The most challenging part of the course was bringing my idea to life on an extremely small budget and without a crew. I knew what I wanted to do very early on in the semester, and had to work very hard to pull it off. Without the assistance of other group members, every single task was my responsibility. From writing the script, to calling up actors willing to work for free, to securing a location, and finally to directing and filming the entire movie. The whole process really highlighted the importance of a team in film production.

However, I did enjoy the freedom working individually allowed. I did not have to run my ideas past anyone: I had complete control over the entire concept and production and I am grateful that I was able to do this. While the film was challenging, it was also extremely rewarding and satisfying working towards my own creative vision. As the first creative short film I have made, I am very happy with the results.

In saying this, there are a number of things I would change or improve if I were able to produce the film again. While I do like the aesthetic of having no diegetic sound, I would like to see how the film would look if I had sound effects from activities inside The Commune. These would include the sound of Vida Goldstein’s footsteps, the polishing of a boot, and a match lighting a cigarette. I feel as though these could really enhance the atmosphere of the scene. They could just as equally detract from it as well, which is why I would have to try it first. Essentially, what I need to remember for next time is to always give myself the option to test different stylistic choices, so that I know for certain what works best.

In terms of my creative practice, I’ve come to realise that I enjoy a level of spontaneity in filming. While I did have a basic script and storyboard to work from, I like to give myself room to change things around on the actual day of shooting. I also feel as though I need a large amount of control in film production. As I have already mentioned, I had complete control over the direction this production took, and I know that I would have struggled with being in a group and losing this. I have often thought that when I make a film, I would want to do everything: from scoring the soundtrack to cinematography, all the way to post-production. Otherwise, I feel as though my personal creative vision would be compromised. However, I have learnt from this experience that making a complete film of any length as a one-person crew is immensely time-consuming and difficult.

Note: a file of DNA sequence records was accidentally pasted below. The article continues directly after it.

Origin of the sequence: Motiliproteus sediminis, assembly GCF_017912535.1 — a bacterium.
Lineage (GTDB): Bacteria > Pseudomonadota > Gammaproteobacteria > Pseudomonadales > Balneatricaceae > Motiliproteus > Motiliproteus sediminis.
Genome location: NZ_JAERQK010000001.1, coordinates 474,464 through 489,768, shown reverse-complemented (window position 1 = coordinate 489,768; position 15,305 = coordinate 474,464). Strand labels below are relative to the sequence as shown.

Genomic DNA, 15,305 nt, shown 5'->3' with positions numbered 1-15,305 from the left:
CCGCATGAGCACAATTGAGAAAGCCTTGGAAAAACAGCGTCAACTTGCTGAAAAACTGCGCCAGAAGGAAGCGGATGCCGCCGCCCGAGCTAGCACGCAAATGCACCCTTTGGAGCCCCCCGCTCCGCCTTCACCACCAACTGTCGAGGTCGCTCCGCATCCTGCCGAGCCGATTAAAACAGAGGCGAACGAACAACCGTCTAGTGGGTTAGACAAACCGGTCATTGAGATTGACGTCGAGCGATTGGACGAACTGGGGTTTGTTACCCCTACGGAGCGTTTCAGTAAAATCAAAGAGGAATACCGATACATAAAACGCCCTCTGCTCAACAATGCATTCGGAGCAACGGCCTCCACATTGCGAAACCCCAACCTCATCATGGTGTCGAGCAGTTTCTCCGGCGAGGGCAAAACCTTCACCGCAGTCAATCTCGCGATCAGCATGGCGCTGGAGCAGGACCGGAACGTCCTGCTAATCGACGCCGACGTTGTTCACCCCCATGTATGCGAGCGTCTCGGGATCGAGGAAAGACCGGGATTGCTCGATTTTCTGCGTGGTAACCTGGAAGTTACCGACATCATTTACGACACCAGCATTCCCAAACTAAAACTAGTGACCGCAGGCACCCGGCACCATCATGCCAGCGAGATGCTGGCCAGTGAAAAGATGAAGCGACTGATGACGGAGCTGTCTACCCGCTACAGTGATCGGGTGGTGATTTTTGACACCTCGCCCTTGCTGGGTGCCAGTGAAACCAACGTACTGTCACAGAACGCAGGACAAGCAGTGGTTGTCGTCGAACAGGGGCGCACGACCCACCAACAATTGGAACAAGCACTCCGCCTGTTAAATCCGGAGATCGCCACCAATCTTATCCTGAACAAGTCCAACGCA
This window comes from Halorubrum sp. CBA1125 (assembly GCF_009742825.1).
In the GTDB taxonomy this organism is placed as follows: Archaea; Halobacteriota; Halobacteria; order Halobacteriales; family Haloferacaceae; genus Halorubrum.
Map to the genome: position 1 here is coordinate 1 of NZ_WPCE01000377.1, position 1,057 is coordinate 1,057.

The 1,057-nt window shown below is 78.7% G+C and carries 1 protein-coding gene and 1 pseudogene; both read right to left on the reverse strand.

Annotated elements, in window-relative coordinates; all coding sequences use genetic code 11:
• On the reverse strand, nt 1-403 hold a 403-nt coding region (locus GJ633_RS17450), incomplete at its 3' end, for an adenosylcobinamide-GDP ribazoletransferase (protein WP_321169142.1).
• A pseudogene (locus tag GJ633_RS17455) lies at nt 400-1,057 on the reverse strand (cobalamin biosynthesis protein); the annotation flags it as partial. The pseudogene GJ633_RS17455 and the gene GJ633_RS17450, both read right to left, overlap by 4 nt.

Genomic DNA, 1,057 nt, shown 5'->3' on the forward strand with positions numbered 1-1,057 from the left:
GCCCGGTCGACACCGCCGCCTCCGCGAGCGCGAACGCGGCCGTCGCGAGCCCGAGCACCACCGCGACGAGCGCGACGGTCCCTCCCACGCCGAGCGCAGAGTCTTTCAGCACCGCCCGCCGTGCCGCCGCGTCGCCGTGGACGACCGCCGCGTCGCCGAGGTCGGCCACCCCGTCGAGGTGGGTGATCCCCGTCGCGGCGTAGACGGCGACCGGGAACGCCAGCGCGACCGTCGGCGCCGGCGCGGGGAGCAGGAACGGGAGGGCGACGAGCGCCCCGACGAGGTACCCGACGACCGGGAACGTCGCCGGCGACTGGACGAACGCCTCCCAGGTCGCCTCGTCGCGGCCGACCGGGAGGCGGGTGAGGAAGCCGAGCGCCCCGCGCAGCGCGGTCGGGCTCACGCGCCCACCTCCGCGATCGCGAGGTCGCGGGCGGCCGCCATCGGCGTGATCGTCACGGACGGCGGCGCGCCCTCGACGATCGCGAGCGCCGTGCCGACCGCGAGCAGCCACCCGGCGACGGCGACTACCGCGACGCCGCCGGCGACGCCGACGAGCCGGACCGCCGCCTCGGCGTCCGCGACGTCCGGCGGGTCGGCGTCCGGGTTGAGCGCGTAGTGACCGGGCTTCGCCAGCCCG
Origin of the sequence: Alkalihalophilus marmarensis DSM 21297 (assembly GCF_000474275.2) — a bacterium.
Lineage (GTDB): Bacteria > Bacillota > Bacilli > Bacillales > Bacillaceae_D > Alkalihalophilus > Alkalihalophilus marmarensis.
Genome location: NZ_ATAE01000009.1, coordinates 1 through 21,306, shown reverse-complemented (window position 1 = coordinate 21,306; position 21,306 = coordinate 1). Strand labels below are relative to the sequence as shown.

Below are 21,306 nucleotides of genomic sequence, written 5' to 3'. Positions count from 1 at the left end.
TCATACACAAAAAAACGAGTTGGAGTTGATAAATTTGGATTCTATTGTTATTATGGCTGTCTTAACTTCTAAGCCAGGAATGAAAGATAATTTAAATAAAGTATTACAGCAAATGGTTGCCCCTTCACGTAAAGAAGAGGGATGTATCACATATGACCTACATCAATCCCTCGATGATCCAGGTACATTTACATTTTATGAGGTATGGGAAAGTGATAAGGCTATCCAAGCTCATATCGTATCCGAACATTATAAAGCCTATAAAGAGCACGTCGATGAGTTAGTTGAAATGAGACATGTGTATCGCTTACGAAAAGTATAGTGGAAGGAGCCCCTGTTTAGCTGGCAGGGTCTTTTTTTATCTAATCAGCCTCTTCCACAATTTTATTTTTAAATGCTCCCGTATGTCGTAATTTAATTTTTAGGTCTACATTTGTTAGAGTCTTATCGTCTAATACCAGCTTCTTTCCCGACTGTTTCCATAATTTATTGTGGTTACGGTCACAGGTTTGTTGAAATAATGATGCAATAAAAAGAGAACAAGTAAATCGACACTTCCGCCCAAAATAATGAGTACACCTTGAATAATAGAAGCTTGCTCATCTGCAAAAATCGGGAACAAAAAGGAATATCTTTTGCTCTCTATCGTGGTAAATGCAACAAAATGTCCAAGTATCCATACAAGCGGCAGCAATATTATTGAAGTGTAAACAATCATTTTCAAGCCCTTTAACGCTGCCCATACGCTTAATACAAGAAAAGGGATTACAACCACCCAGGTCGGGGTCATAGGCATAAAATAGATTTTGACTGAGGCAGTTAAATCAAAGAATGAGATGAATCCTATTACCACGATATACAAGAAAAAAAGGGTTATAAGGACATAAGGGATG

Overall, I have highly enjoyed this studio and am proud of what I was able to create over the semester. It has certainly solidified my aspirations to be a filmmaker and inspired me to start writing a personal screenplay over the mid-year break.

Word count: 961


 Creswell, T 2015, ‘Working with place – creating places’, in T Creswell (eds), Place: an introduction, 2nd edn, Wiley-Blackwell, Chichester, West Sussex, pp. 115-164.